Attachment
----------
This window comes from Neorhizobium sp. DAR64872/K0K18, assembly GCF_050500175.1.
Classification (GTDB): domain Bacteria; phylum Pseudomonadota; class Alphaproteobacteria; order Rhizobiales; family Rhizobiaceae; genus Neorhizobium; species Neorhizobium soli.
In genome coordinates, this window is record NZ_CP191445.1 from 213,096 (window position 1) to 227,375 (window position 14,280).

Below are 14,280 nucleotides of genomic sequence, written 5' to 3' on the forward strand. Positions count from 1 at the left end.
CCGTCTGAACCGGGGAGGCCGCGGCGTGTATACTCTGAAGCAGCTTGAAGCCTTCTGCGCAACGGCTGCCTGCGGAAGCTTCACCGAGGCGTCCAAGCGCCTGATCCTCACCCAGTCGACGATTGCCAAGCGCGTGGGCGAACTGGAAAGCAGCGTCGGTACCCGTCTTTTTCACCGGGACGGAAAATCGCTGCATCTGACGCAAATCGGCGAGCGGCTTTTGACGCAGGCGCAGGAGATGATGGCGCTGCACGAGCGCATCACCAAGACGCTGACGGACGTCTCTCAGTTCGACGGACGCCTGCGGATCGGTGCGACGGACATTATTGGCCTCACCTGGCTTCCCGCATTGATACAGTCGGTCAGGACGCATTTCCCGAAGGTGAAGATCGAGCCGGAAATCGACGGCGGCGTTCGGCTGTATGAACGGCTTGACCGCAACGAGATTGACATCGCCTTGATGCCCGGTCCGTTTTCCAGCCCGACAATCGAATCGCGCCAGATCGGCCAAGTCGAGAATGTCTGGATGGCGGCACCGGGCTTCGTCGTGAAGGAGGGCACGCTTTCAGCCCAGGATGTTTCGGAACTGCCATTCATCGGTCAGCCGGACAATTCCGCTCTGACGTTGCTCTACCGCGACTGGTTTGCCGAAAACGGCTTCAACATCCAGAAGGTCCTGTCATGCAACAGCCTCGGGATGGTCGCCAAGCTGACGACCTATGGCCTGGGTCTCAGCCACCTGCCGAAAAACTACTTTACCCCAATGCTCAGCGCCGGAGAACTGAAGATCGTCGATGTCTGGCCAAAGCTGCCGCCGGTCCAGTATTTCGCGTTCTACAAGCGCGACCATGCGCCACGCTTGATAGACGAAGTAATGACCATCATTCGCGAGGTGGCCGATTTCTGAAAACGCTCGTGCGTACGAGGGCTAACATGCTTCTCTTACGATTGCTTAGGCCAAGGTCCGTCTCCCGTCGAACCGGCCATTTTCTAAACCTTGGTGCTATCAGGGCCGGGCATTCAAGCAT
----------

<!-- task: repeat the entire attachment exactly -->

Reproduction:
This window comes from Neorhizobium sp. DAR64872/K0K18, assembly GCF_050500175.1.
Classification (GTDB): domain Bacteria; phylum Pseudomonadota; class Alphaproteobacteria; order Rhizobiales; family Rhizobiaceae; genus Neorhizobium; species Neorhizobium soli.
In genome coordinates, this window is record NZ_CP191445.1 from 213,096 (window position 1) to 227,375 (window position 14,280).

Below are 14,280 nucleotides of genomic sequence, written 5' to 3' on the forward strand. Positions count from 1 at the left end.
CCGTCTGAACCGGGGAGGCCGCGGCGTGTATACTCTGAAGCAGCTTGAAGCCTTCTGCGCAACGGCTGCCTGCGGAAGCTTCACCGAGGCGTCCAAGCGCCTGATCCTCACCCAGTCGACGATTGCCAAGCGCGTGGGCGAACTGGAAAGCAGCGTCGGTACCCGTCTTTTTCACCGGGACGGAAAATCGCTGCATCTGACGCAAATCGGCGAGCGGCTTTTGACGCAGGCGCAGGAGATGATGGCGCTGCACGAGCGCATCACCAAGACGCTGACGGACGTCTCTCAGTTCGACGGACGCCTGCGGATCGGTGCGACGGACATTATTGGCCTCACCTGGCTTCCCGCATTGATACAGTCGGTCAGGACGCATTTCCCGAAGGTGAAGATCGAGCCGGAAATCGACGGCGGCGTTCGGCTGTATGAACGGCTTGACCGCAACGAGATTGACATCGCCTTGATGCCCGGTCCGTTTTCCAGCCCGACAATCGAATCGCGCCAGATCGGCCAAGTCGAGAATGTCTGGATGGCGGCACCGGGCTTCGTCGTGAAGGAGGGCACGCTTTCAGCCCAGGATGTTTCGGAACTGCCATTCATCGGTCAGCCGGACAATTCCGCTCTGACGTTGCTCTACCGCGACTGGTTTGCCGAAAACGGCTTCAACATCCAGAAGGTCCTGTCATGCAACAGCCTCGGGATGGTCGCCAAGCTGACGACCTATGGCCTGGGTCTCAGCCACCTGCCGAAAAACTACTTTACCCCAATGCTCAGCGCCGGAGAACTGAAGATCGTCGATGTCTGGCCAAAGCTGCCGCCGGTCCAGTATTTCGCGTTCTACAAGCGCGACCATGCGCCACGCTTGATAGACGAAGTAATGACCATCATTCGCGAGGTGGCCGATTTCTGAAAACGCTCGTGCGTACGAGGGCTAACATGCTTCTCTTACGATTGCTTAGGCCAAGGTCCGTCTCCCGTCGAACCGGCCATTTTCTAAACCTTGGTGCTATCAGGGCCGGGCATTCAAGCAT